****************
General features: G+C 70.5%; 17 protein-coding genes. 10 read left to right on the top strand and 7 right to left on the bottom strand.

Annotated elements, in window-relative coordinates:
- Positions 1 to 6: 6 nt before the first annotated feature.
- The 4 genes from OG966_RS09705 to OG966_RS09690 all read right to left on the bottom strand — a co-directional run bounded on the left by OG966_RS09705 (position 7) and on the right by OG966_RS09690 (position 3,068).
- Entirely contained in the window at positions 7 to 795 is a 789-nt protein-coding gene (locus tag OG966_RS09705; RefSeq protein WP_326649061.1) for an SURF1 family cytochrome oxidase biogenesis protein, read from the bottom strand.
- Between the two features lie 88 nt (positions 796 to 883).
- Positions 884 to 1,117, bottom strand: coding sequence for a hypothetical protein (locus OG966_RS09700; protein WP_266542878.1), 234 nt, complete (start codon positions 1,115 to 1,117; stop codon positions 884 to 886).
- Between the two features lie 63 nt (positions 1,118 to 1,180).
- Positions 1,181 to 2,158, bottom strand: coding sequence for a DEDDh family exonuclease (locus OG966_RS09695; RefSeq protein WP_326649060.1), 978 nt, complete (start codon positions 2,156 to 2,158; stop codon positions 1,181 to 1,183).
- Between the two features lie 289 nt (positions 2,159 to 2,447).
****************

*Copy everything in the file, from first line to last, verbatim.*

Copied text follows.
General features: G+C 70.5%; 17 protein-coding genes. 10 read left to right on the top strand and 7 right to left on the bottom strand.

Annotated elements, in window-relative coordinates:
- Positions 1 to 6: 6 nt before the first annotated feature.
- The 4 genes from OG966_RS09705 to OG966_RS09690 all read right to left on the bottom strand — a co-directional run bounded on the left by OG966_RS09705 (position 7) and on the right by OG966_RS09690 (position 3,068).
- Entirely contained in the window at positions 7 to 795 is a 789-nt protein-coding gene (locus tag OG966_RS09705; RefSeq protein WP_326649061.1) for an SURF1 family cytochrome oxidase biogenesis protein, read from the bottom strand.
- Between the two features lie 88 nt (positions 796 to 883).
- Positions 884 to 1,117, bottom strand: coding sequence for a hypothetical protein (locus OG966_RS09700; protein WP_266542878.1), 234 nt, complete (start codon positions 1,115 to 1,117; stop codon positions 884 to 886).
- Between the two features lie 63 nt (positions 1,118 to 1,180).
- Positions 1,181 to 2,158, bottom strand: coding sequence for a DEDDh family exonuclease (locus OG966_RS09695; RefSeq protein WP_326649060.1), 978 nt, complete (start codon positions 2,156 to 2,158; stop codon positions 1,181 to 1,183).
- Between the two features lie 289 nt (positions 2,159 to 2,447).